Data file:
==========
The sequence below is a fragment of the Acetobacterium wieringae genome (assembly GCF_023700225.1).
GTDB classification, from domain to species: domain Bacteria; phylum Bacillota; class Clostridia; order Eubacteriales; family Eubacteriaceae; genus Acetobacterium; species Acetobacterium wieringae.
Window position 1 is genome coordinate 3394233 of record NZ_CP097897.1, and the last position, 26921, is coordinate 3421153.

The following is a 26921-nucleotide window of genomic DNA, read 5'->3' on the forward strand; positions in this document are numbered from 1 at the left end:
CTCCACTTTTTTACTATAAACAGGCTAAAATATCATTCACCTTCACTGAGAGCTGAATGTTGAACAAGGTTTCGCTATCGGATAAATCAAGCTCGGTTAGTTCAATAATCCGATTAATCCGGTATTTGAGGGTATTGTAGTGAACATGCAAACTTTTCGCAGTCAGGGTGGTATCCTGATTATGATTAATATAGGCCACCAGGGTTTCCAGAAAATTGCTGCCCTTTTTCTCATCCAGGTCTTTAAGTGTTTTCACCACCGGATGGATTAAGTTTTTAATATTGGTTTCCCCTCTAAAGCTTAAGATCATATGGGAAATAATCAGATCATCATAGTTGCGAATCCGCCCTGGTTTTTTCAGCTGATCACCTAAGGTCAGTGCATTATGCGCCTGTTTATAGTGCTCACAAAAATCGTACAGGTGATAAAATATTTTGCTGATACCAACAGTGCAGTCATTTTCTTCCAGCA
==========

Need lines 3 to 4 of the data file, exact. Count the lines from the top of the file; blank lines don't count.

Window position 1 is genome coordinate 3394233 of record NZ_CP097897.1, and the last position, 26921, is coordinate 3421153.

The following is a 26921-nucleotide window of genomic DNA, read 5'->3' on the forward strand; positions in this document are numbered from 1 at the left end: